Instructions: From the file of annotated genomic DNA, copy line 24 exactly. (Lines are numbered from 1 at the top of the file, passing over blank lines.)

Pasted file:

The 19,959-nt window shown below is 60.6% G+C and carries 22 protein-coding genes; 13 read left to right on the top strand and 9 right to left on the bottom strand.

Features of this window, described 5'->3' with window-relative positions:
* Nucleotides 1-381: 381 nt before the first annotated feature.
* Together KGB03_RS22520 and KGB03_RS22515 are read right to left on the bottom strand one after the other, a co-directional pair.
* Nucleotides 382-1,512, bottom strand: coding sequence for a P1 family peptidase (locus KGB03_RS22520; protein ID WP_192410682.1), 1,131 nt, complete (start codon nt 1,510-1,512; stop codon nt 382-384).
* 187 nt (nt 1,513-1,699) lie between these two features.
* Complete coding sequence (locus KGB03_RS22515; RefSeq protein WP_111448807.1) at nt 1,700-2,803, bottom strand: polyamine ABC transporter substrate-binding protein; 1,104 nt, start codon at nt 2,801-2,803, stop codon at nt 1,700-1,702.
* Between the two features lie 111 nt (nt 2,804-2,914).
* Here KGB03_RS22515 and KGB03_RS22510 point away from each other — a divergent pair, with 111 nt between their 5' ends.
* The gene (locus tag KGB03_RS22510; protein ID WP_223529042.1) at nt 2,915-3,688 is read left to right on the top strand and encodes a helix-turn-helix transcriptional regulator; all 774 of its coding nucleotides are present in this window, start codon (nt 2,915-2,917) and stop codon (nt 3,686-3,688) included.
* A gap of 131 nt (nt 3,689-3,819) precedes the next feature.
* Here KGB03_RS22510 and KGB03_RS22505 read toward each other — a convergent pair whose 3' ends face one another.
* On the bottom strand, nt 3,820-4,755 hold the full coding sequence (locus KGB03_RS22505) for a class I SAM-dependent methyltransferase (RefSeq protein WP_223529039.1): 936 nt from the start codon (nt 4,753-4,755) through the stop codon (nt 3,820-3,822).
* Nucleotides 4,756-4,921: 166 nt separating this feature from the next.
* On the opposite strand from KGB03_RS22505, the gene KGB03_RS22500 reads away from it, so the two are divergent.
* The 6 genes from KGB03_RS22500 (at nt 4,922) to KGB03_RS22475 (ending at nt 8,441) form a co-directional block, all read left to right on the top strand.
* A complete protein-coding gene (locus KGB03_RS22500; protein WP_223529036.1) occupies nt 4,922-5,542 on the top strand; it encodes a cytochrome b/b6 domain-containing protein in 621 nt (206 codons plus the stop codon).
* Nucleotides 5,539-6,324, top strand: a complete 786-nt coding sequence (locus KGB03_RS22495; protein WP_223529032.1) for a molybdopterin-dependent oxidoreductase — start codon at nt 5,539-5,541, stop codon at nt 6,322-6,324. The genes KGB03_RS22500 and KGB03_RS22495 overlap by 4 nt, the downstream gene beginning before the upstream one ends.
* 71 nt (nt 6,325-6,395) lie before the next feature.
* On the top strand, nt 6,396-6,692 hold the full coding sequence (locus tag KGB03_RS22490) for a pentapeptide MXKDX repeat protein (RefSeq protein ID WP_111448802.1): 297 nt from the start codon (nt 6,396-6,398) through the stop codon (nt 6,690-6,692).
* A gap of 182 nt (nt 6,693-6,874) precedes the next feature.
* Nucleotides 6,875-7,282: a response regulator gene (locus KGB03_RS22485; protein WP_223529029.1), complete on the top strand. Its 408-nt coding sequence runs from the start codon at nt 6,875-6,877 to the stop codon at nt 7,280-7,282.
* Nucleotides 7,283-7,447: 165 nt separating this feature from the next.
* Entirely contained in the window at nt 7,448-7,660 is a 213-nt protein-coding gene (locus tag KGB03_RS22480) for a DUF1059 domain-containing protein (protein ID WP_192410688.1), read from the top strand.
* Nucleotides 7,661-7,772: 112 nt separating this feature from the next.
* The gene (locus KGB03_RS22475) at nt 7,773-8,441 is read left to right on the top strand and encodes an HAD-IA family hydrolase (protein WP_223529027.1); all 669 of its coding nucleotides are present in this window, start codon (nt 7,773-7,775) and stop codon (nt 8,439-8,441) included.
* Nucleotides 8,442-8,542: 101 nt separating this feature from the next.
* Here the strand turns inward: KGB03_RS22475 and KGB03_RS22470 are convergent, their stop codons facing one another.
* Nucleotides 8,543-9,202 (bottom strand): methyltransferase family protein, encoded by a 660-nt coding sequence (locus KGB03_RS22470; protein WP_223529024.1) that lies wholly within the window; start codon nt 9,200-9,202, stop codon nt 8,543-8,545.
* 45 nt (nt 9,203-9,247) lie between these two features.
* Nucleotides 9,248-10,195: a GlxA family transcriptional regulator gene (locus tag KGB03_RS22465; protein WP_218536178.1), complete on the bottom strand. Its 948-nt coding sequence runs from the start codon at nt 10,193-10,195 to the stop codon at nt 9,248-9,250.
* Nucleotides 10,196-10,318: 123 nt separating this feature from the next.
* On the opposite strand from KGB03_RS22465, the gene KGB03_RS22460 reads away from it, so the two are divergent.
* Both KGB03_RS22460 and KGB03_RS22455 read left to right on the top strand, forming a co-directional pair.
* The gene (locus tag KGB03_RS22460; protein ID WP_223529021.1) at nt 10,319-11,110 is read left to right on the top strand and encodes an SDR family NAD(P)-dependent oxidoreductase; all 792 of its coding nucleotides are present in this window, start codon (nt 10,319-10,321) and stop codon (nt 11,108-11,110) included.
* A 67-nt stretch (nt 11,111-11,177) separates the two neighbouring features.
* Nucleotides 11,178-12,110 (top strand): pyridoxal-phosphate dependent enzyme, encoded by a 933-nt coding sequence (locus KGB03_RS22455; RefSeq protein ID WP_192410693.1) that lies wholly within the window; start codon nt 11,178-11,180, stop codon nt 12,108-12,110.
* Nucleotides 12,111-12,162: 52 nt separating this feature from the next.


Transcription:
* Entirely contained in the window at nt 7,448-7,660 is a 213-nt protein-coding gene (locus tag KGB03_RS22480) for a DUF1059 domain-containing protein (protein ID WP_192410688.1), read from the top strand.